Monday, January 11, 2016

EMV and PCI DSS – Complementing or competing standards?


 EMV and PCI DSS – Complementing or competing standards?
Author - Manasdeep
There has been an increased confusion among the clients/ merchants about the compliance related activities related to Payment Card Industry Data Security Standards (PCI DSS) and EMVCo LLC (Europay, MasterCard, and Visa) (EMV) specifications.

There is not enough clarity on what to follow regarding the adoption of either standard. While many merchants (esp. the retail ones) are advocating the necessity to move towards EMV to reduce card fraud to a great extent, the others are still wondering if this move is justified as they are already struggling to keep up with PCI DSS.

Recently, the counterfeit card liability shift plans announced by many payment brands as per their individual milestones have once again raised the heated debate regarding the widespread adoption of these two popular standards. Let's take a closer look at them to understand clearly what does it takes to truly secure your client's valuable cardholder data from attackers.

EMV and PCI DSS - Same or different?
Both the standards advocate the protection of cardholder data (CHD) to minimize the rampant card fraud and consumer cardholder data breaches. But it is here that the standards take a different approach by focusing on various elements of CHD transactions.

Broadly speaking, PCI DSS tries to address the larger picture by ensuring the card data is not stolen and is reasonably secure whenever it is stored, transmitted or processed.  On the other hand, EMV's objective is typically to render the data of chip-based payment cards useless, if somehow the attackers manage to get hold of it.  Thus, EMV acts as more of an anti-fraud mechanism which makes the card skimming and card duplication fraud practices quite difficult, since the chip present in the card produces a unique encrypted output every single time when it is used.

PCI DSS has specific dedicated standards such as PA-DSS and PTS standards that are useful to form important security layers to reduce overall card fraud and risks. The risks arising from malicious payment applications,  compromised POS terminals, technical fallback process, card skimming, etc. are covered quite effectively through the use of Payment Application Data Security Standard (PA DSS) approved applications and PTS compliant devices.

Hence, we see that though EMV and PCI DSS specifications are different, they complement each other very well to protect the cardholder data and prevent its exposure to effectively control fraudulent usage by criminals.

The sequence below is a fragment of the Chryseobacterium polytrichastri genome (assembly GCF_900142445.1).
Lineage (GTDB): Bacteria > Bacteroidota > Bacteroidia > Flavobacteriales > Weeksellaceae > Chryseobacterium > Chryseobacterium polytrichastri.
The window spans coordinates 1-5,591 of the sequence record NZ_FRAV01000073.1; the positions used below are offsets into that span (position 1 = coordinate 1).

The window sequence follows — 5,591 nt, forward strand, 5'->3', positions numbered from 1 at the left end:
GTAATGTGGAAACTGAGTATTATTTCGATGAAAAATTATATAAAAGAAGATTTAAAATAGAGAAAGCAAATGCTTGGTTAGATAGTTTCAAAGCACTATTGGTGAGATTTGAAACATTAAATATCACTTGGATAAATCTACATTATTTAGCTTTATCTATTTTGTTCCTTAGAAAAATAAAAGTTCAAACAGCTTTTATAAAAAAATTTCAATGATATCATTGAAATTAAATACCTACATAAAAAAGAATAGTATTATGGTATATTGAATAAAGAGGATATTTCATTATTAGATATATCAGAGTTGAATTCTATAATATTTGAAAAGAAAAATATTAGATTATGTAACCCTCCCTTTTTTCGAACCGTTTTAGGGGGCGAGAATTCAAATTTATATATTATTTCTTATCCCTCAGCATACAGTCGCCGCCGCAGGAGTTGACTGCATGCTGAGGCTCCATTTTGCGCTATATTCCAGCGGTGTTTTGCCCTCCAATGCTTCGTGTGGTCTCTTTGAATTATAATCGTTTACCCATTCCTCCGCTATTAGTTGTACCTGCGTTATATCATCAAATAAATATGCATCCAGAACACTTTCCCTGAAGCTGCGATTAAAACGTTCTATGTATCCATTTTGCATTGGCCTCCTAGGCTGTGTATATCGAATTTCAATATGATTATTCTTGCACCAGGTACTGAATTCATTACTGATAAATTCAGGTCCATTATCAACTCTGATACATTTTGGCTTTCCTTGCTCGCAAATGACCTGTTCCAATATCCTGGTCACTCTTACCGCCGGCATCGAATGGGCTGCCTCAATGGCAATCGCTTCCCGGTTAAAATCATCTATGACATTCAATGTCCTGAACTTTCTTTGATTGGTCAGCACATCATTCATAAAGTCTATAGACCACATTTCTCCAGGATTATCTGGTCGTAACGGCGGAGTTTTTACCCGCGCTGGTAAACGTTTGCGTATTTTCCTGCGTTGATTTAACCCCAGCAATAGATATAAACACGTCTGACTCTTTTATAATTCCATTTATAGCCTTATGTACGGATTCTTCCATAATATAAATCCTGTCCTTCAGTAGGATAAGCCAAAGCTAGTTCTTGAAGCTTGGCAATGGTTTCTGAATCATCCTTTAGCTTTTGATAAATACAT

What should I go for - PCI DSS or EMV?
Since there is no "static" payment data present in magnetic stripe transaction when EMV is used, the card transaction details are effectively useless for an attacker; since in EMV, the data is "dynamic" due to unique encrypted output produced every single time for each card transaction.

A replay attack by the attacker is quite easily rendered ineffective in these cases.
This feature makes adopting EMV an attractive option for merchants (esp. in the retail sector) and not to go for PCI DSS. However, due to exponential growth witnessed in online shopping and e-commerce, customers are frequently opting for card-not-present transactions.

Hence, the card details acquired by an attacker on EMV card can be used to make card-not-present transactions. However, strong authentication measures such as one-time password (OTP) other measures deployed by payment brands such as "3D Secure Code" of MasterCard and "Verified by Visa" of Visa can mitigate this to a great extent.
Other threats such as technical fallback, PAN key entry fallback, Lack of maintaining unique chip CVV/CVC by EMV, Deep dip reading, clear exposure of PAN and expiry date still lurk in the dark that may bypass EMV anti-fraud protections.

However, it is important to note that certain card holder details such as PAN, expiry date need to be transmitted in clear for EMV environment to complete a transaction. Current processing environment typically processes both EMV and non-EMV transactions. Hence, security-wise there exists a threat that these non-EMV transactions such as magnetic stripe data, PAN key entry do not carry the same anti-fraud capabilities of EMV environment hence would require additional protection. This is why EMV environment must be complemented by PCI DSS so that the entire cycle of card payment is covered to guarantee the best security protection for card payments.

Thus, PCI DSS requirements are still important for card security as they address not only the technological aspects of security but also the processes and people part of it. It tries to prevent the theft of card data in the first place.